Personas, an introduction
Personas are used for developing ideas for the design of a product. They help the team get a feeling of the organization’s understanding of the target group and from there prioritize system features and content, so that it supports the target group in the best way. They give the organization a clear picture of how the target group uses a website and what they expect from it. Personas will provide the team with information about the user goals, scenarios, tasks etc., which all have an impact on the design process. Everyone in an organization can benefit from personas, and everyone should somehow be involved with them. However the primary audience of personas is the design team. Personas help direct design decisions but other stakeholders may help create them. Engineers may find them useful as well when creating context.
The word persona comes from Greek and means mask. The use of personas was pioneered by software developer Alan Cooper after Angus Jenkinson in 1993/94 developed the concept of understanding customer segments as communities with coherent identity. The difference between a segment and a persona is that a segment is used to describe a group of people, whereas a persona is used to describe an individual. However the method of personas doesn’t necessarily involve real users but instead representatives of the users.
Basically a persona is a fictional person that represents common aspects of a specific target group. To create a persona you look at this target group’s behaviors, objectives, and their possible expectations of your product. There are multiple ways to name personas; user profiles, user role definitions or audience profiles, but in order not to confuse anyone, let’s just call them personas.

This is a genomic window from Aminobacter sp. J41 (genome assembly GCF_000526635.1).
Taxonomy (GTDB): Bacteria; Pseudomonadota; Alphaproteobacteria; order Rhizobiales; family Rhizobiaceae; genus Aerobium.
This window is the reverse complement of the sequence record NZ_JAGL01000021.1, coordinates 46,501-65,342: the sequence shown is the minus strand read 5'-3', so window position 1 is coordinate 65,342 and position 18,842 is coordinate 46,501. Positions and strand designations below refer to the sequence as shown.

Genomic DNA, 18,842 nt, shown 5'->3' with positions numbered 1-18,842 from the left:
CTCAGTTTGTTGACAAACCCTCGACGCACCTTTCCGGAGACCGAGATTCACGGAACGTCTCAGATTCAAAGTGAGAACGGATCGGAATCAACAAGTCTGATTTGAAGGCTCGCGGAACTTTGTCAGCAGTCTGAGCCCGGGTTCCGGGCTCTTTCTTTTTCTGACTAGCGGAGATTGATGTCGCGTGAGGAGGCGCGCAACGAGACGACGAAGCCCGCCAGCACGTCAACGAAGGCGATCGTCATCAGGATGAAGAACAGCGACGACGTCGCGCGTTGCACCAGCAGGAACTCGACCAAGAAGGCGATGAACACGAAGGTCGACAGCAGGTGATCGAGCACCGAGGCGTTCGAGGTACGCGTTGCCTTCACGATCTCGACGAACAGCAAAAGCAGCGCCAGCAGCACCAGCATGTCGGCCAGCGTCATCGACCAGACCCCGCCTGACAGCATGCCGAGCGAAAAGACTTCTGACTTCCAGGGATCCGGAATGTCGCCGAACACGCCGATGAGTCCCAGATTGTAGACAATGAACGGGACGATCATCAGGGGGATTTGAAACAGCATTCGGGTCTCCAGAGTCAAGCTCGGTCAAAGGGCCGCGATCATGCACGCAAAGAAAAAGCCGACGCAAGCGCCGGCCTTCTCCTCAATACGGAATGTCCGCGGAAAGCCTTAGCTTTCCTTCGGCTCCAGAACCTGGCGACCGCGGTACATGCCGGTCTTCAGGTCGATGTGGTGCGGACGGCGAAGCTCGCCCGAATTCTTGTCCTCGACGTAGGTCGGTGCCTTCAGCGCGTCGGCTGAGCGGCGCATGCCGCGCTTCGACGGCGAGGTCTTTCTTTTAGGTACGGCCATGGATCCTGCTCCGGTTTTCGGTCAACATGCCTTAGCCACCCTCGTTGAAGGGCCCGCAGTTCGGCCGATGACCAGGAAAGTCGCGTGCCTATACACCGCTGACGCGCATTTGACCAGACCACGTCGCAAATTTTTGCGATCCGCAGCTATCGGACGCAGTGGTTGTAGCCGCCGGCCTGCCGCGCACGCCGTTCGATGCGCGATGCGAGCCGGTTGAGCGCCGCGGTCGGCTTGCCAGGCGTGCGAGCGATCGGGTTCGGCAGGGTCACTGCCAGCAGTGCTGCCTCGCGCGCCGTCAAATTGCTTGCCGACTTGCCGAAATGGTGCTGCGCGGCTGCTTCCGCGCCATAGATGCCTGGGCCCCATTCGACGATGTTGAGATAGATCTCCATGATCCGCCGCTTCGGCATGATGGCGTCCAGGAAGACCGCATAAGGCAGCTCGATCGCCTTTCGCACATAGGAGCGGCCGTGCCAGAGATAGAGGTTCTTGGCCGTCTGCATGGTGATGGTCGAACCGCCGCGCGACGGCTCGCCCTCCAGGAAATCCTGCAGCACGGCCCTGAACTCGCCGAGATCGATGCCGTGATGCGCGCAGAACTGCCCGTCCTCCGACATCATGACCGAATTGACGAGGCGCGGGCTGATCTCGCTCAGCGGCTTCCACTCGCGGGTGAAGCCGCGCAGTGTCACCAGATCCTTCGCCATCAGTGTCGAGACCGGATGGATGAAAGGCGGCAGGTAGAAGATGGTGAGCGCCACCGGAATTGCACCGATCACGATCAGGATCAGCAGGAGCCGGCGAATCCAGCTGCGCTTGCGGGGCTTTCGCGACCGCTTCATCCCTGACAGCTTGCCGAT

When providing a product or service for someone, you need to understand that your users are often not like you. Therefore you have to study your users to find out who they are exactly in order to create designs that live up to the users’ actual expectations and not the expectations you assume they have. All personas must include the same level of details. Some projects might need more or other details/characteristics than others depending, which areas are important to be highlighted. Some are described very detailed and are based on a lot of research data. Others are just short descriptions of the different types of users, but it is important that all personas in the same project are equally detailed. To help prioritize your design efforts it can be valuable for you to give your persona a certain status. Examples of this could be primary, secondary, supplementary or negative. This way you know what kind of attention to give to which users. When you develop a product you are designing for others than yourself, and it can be hard to imagine what others want, because you are very sure of what you want, which can be hard to abstract from. If for example you know a lot about electronics and work with it everyday and you are going to develop a product for a target group, who doesn’t know much about it, it can be hard to put yourself in their place.
What should a persona include?